Former Pakistani athlete advises sports bodies to stay away from politics
- Politics has destroyed Pakistan’s sports, says ex-athlete Mohammad Talib.
- “We need people in the sports governing bodies who could work selflessly on the athletes’ development,” he says.
- Ex-athlete laments how countries with small populations are bagging medals while Pakistan lags.
Former international athlete and ex-trainer of the Pakistan hockey team, Mohammad Talib, has advised the country’s sports bodies to stay away from politics, in an interview with The News.
Talib remained Pakistan hockey team’s trainer from 1980 to 1988 and had also trained the Pakistan boxing team from 1992 to 2004.
He said that the recent heroics by Olympians Talha Talib and Arshad Nadeem proved that there was no dearth of talent in Pakistan.
“But we need to polish this talent properly. We need such people in the sports governing bodies who could work selflessly on the athletes’ development,” he said.
“The sports governing bodies should not indulge in politics, which has destroyed the country’s sports,” he added.
He lamented how some countries, with a tiny population, were bagging medals at the Olympics but Pakistan, despite “a massive human resource are unable to compete at the biggest stage”.
Talib showered praise on Arshad Nadeem, who made history by becoming the first Pakistani to qualify for a track and field event in the Olympics. in the javelin throw.
“He is highly talented and I am hopeful he will do his best in the finals also. My prayers are with him,” said the former athlete, praising Nadeem for playing his cards right.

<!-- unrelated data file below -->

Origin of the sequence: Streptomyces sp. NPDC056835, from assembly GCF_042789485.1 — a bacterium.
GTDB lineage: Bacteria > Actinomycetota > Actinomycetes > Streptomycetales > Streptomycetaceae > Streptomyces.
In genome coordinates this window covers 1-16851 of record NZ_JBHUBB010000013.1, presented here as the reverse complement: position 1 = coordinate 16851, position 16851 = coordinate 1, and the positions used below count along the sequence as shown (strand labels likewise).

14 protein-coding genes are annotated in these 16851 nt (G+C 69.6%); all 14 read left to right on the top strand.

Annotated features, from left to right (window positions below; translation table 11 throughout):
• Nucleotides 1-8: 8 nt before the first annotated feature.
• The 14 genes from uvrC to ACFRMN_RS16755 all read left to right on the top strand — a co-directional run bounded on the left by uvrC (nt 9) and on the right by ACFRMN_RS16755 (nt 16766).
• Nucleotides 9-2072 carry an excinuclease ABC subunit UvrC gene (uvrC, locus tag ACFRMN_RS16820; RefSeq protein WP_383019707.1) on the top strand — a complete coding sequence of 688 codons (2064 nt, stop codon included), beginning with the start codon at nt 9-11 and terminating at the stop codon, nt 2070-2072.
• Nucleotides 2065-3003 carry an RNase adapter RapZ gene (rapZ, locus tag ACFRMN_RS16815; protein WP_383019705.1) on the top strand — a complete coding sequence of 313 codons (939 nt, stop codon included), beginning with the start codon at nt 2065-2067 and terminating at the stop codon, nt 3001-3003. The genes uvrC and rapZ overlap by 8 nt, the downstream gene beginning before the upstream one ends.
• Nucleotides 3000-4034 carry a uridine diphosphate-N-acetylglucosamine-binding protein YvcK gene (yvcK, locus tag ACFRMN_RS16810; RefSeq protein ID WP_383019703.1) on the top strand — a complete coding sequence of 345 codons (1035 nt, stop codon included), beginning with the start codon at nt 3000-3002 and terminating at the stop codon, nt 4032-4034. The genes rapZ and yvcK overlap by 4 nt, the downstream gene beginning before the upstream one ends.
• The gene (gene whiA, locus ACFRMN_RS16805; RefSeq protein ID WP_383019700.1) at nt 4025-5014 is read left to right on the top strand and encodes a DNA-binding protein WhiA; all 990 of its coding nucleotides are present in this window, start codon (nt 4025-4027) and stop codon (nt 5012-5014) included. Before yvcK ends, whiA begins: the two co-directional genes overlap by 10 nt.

Pakistan also fared well in the weightlifting category when Talha Talib, competing in the 67kg men’s weightlifting contest, was on top of the race for a while before being surpassed by athletes from China, Colombia, and Italy in final attempts.
After lifting 150kg in the snatch lift, Talha fell while attempting 166kg in the first attempt at the clean and jerk move. He lifted 170kg in his final attempt to have an overall lift of 320kg.
However, he received a hero’s welcome after arriving back to the country for his stellar performance.
Twenty-four-year-old Nadeem’s stellar performance in the Tokyo Olympics included a throw that reached the 78.5m mark in the first attempt but in the second attempt, Arshad created history with a throw of 85.16m that also placed him on top of his group.
This was overall the third-best throw in the contest after India’s Neeraj Chopra (86.65m) and Germany’s Johannes Vetter (85.64m).
Arshad Nadeem is the first-ever Pakistani athlete to qualify for the final of any track and field event in the Olympics.